This just keeps getting uglier. In a letter to Congress, Sony blamed the notorious vigilante group Anonymous for recent cyberattacks on Sony's network, exposing personal data of more than 100 million gamers. Anonymous was quick to deny involvement, simply stating, "Let's be clear, we are legion, but it wasn't us. You are incompetent Sony." Whether or not that's true, Sony hopes to find out in an ongoing investigation, but in the meantime, at least one more attack appears imminent.
It’s been a relatively busy week in terms of service disruptions with Amazon’s elastic cloud malfunction taking down dozens of the web’s most popular websites, and now an ongoing Playstation Network outage is stretching into its fourth day, with no end in sight. According to a blog post by Patrick Seybold, Sr Director of Corporate Communications, Sony will continue to work on resolving the issue around the clock, but couldn’t commit to an exact time when service would be restored.
Sony's PlayStation Network (PSN) went down early Thursday morning. Usually, when a large scale service like this goes dark, it's quickly restored. This time, we're coming up on two days of outage without a resolution in sight. Perhaps more concerning, Sony has been silent on the issue since midday yesterday.
Sony CEO Jack Tretton didn't mince any words when discussing Nintendo's Wii and DS gaming consoles. He isn't concerned about the recently released 3DS, nor is he losing any sleep over third party numbers, which has the PlayStation 3 sitting in third place with 49.2 million PS3's sold globally, compared to 86.3 million Wiis. If you ask Tretton, and CNN did, Nintendo builds 'babysitting tools.'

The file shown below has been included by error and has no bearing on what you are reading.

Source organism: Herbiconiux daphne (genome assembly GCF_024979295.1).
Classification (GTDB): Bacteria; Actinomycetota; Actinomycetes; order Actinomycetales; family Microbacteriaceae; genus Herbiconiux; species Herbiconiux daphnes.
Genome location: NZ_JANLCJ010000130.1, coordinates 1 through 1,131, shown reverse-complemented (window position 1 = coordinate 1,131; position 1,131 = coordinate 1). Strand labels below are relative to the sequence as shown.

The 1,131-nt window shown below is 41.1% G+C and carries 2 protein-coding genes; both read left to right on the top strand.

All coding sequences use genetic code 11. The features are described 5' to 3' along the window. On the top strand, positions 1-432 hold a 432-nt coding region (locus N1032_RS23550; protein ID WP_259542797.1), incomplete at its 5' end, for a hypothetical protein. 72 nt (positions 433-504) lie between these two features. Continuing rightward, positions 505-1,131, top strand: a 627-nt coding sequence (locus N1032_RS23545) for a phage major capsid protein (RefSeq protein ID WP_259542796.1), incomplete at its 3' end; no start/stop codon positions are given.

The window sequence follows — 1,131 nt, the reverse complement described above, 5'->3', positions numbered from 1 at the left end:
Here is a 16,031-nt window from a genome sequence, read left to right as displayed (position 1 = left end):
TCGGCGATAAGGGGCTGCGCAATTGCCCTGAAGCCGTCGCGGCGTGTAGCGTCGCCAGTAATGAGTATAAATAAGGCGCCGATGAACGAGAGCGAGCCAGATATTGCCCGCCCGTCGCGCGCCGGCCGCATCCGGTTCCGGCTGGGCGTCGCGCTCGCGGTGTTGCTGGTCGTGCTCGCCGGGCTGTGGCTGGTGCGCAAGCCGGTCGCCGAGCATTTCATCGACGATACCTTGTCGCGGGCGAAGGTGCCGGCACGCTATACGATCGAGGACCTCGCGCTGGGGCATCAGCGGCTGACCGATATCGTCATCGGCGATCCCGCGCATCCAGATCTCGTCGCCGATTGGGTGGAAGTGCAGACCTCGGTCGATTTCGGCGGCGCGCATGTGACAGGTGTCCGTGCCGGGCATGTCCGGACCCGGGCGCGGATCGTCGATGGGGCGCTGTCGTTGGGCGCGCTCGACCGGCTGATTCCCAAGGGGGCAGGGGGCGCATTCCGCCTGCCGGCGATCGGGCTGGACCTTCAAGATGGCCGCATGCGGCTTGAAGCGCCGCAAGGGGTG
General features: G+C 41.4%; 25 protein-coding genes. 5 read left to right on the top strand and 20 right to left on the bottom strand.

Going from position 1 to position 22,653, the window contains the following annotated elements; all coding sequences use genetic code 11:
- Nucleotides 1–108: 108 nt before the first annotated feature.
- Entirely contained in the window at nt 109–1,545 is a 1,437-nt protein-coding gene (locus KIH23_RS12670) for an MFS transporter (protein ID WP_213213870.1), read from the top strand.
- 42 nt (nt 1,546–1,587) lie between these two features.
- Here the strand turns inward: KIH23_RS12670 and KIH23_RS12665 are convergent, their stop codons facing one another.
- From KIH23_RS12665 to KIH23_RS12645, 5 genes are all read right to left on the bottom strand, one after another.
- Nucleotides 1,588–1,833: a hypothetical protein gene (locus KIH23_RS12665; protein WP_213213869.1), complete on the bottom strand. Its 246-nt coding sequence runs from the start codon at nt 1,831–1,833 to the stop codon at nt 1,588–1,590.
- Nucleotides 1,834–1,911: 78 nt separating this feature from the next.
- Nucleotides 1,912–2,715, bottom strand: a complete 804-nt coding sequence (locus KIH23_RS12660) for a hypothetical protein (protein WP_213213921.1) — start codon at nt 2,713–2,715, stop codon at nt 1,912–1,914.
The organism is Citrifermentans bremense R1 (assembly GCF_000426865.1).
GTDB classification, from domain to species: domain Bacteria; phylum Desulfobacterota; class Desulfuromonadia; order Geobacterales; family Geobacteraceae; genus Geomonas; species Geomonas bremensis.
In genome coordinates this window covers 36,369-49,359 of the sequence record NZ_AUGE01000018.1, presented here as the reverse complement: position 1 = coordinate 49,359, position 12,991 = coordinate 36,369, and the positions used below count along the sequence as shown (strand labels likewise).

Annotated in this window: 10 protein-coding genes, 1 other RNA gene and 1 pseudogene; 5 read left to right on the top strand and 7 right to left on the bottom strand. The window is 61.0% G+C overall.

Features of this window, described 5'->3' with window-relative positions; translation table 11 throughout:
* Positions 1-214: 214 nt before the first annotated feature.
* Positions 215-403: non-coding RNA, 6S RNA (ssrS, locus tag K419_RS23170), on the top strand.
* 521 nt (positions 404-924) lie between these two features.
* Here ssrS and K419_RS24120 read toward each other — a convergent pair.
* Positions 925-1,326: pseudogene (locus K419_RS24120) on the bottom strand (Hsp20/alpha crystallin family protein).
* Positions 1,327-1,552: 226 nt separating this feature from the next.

It a bit of a reversal, the US District Court in the Northern District of California has granted Sony a temporary restraining order against George "Geohot" Hotz and the Failoverflow team. The case revolves around the efforts of two unrelated hacks on the Sony PS3 that allow unsigned software to be run. Sony contends that this is supporting piracy, and the DMCA expressly forbids it.
As a result of this ruling, Geohot and Failoverflow have to stop all activities related to hacking the PS3, and cannot provide so much as an encouraging word or link to other attempting to do the same. Mr. Hotz is also required to turn over all computing equipment that was used in the creation of the PS3 jailbreak. This last bit may be contested by Geohot's lawyers, says Engadget.
Of course, this isn't stopping anyone from finding the code online. We have to assume Sony knows this genie isn't going to be magically put back in the bottle. It's out there and there are more industrious young modders out there that are likely to take up the banner even more readily in the face of legal action.
Thank your lucky stars you're living in the age of the Internet, and we're not saying that because of those naughty *tube sites. We're talking about hardware porn here, and in this case, the rumored PlayStation Phone.
Codenamed "Zeus Z1," this potentially awesome device was caught on camera in a handful of videos (one of which we've embedded below) and posted over on Engadget. If these are fake, they're really good ones and we'll admit to being fooled.
The Zeus Z1, as it appears in the videos, looks pretty much exactly the way you would expect. Rather than sporting a fold-out QWERTY keyboard, a classic PlayStation gamepad jets out instead. You can spot a PlayStation icon on the device, and there's a second video that offers up a 14-second peek at the PlayStation app.
The Xbox 360 was first released on November 22, 2005 in the U.S. and Canada, just over five years ago today (by a week). As CNet notes, the coming and passing of the Xbox 360's fifth birthday without a successor in sight could very well mark the end of the 5-year console cycle that's been in place for three decades, give or take a couple of years between releases. Check it out:
Nintendo Entertainment System: 1985
Super NES: 1991
Nintendo 64: 1996
Nintendo GameCube: 2001
Nintendo Wii: 2006